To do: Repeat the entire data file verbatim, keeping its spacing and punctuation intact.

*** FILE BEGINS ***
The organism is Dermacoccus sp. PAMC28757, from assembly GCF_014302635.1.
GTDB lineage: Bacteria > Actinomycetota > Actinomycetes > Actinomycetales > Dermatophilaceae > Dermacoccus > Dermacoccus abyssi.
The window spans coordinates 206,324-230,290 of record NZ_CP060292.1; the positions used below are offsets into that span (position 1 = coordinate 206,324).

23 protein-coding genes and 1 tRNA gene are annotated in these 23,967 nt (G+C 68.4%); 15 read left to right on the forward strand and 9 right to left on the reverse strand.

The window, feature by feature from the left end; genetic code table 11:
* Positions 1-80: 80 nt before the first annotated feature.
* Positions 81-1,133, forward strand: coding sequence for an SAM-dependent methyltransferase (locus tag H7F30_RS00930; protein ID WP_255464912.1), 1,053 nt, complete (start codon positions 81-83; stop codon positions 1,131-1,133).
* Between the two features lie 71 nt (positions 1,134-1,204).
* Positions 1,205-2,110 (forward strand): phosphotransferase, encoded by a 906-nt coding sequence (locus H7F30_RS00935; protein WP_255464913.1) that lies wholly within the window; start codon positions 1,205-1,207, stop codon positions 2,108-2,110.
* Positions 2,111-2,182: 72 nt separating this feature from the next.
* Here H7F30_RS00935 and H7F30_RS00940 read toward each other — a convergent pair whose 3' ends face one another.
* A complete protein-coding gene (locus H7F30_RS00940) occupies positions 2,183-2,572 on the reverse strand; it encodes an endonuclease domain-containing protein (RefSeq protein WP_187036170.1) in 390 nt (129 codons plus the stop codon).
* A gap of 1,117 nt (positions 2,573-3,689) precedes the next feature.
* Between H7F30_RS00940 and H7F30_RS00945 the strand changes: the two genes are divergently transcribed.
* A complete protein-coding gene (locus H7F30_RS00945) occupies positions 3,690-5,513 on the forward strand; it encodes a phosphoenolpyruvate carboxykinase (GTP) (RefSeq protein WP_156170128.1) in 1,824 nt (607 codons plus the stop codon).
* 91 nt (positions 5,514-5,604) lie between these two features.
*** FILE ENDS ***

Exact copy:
The organism is Dermacoccus sp. PAMC28757, from assembly GCF_014302635.1.
GTDB lineage: Bacteria > Actinomycetota > Actinomycetes > Actinomycetales > Dermatophilaceae > Dermacoccus > Dermacoccus abyssi.
The window spans coordinates 206,324-230,290 of record NZ_CP060292.1; the positions used below are offsets into that span (position 1 = coordinate 206,324).

23 protein-coding genes and 1 tRNA gene are annotated in these 23,967 nt (G+C 68.4%); 15 read left to right on the forward strand and 9 right to left on the reverse strand.

The window, feature by feature from the left end; genetic code table 11:
* Positions 1-80: 80 nt before the first annotated feature.
* Positions 81-1,133, forward strand: coding sequence for an SAM-dependent methyltransferase (locus tag H7F30_RS00930; protein ID WP_255464912.1), 1,053 nt, complete (start codon positions 81-83; stop codon positions 1,131-1,133).
* Between the two features lie 71 nt (positions 1,134-1,204).
* Positions 1,205-2,110 (forward strand): phosphotransferase, encoded by a 906-nt coding sequence (locus H7F30_RS00935; protein WP_255464913.1) that lies wholly within the window; start codon positions 1,205-1,207, stop codon positions 2,108-2,110.
* Positions 2,111-2,182: 72 nt separating this feature from the next.
* Here H7F30_RS00935 and H7F30_RS00940 read toward each other — a convergent pair whose 3' ends face one another.
* A complete protein-coding gene (locus H7F30_RS00940) occupies positions 2,183-2,572 on the reverse strand; it encodes an endonuclease domain-containing protein (RefSeq protein WP_187036170.1) in 390 nt (129 codons plus the stop codon).
* A gap of 1,117 nt (positions 2,573-3,689) precedes the next feature.
* Between H7F30_RS00940 and H7F30_RS00945 the strand changes: the two genes are divergently transcribed.
* A complete protein-coding gene (locus H7F30_RS00945) occupies positions 3,690-5,513 on the forward strand; it encodes a phosphoenolpyruvate carboxykinase (GTP) (RefSeq protein WP_156170128.1) in 1,824 nt (607 codons plus the stop codon).
* 91 nt (positions 5,514-5,604) lie between these two features.